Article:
BOSTON (CBS) – If ever there was a worthy candidate for capital punishment, it’s Steven Spader, the violent psychopath convicted last week of the random murder of an innocent woman in Mont Vernon, New Hampshire and the attempted murder of her daughter.
There’s no question he committed the crime, it was premeditated, and there were no mitigating circumstances or evidence of remorse. Unfortunately, New Hampshire’s death penalty law is restricted to a handful of types of crime, such as killing for hire and murder of a law enforcement officer. Breaking into a stranger’s home and slaughtering them for kicks isn’t covered, although the local rep from Mont Vernon says he’s going to file a bill to include it.
The fact that Spader’s horrific crime isn’t punishable by death speaks to the effective lobbying of death-penalty opponents, who have done a fine job of making it as difficult and costly as possible to execute someone, while providing political cover for those who oppose capital punishment.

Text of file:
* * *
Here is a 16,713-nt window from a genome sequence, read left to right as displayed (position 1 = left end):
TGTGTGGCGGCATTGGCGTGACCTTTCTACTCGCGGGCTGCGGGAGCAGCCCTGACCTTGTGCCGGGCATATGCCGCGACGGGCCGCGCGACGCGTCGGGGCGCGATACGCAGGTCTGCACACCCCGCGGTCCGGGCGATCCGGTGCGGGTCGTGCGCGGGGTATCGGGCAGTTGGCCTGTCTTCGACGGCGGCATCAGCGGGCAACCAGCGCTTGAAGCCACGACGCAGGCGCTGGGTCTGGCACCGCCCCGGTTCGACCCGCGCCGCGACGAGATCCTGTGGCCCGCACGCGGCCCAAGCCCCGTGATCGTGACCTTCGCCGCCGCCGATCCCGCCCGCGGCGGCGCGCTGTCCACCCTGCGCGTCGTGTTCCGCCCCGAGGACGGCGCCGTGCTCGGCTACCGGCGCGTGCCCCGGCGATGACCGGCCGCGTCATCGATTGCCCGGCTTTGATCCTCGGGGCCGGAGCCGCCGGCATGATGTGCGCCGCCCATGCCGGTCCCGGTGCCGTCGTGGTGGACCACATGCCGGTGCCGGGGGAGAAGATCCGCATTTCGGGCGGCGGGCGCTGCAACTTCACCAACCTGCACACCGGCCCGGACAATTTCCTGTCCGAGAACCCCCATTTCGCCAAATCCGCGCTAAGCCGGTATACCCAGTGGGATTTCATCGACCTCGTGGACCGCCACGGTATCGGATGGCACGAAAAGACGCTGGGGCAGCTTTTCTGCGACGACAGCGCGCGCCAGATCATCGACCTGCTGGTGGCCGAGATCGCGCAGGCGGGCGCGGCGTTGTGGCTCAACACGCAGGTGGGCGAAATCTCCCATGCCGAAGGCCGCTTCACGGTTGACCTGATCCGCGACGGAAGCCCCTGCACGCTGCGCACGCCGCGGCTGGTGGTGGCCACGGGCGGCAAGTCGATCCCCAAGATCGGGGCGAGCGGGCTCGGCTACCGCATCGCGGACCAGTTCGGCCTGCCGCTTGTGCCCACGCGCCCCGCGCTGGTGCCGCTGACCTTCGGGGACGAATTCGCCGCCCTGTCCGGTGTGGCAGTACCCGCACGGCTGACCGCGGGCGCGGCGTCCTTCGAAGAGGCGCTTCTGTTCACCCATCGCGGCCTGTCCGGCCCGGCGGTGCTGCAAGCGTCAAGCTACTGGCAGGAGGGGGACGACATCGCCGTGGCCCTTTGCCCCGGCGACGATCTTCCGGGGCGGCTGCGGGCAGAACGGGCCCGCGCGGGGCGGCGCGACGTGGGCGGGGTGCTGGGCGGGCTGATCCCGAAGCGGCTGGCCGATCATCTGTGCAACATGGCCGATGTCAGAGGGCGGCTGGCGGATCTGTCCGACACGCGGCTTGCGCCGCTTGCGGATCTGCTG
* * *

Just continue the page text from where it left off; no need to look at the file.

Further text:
But the Spader case also exposes some glaring weaknesses in the case against the death penalty.
For instance, the Globe quotes Barbara Keshen, chairwoman of the New Hampshire Coalition to Abolish the Death Penalty, dismissing the notion that choosing to execute a vicious killer is in some cases the only real form of justice. “There are always going to be those people who are driven by a sense of what they consider to be justice and what other people consider to be vengeance,’’ she says, as if there were an unbridgeable gulf between vengeance and justice.
Keshen also claims there’s no proof that capital punishment deters crime, but ridding our world of Spader would certainly deter him from the crimes he will surely try to commit in prison.
And of course, she cites the high legal expense of administering the death penalty – yes, thanks to you and other obstructionists who make a career out of delaying justice.
Steve Spader is a disaster for the anti-death penalty zealots. He exposes their stance as a high-minded charade. One can only hope that in NH and elsewhere, saner heads will start to prevail.
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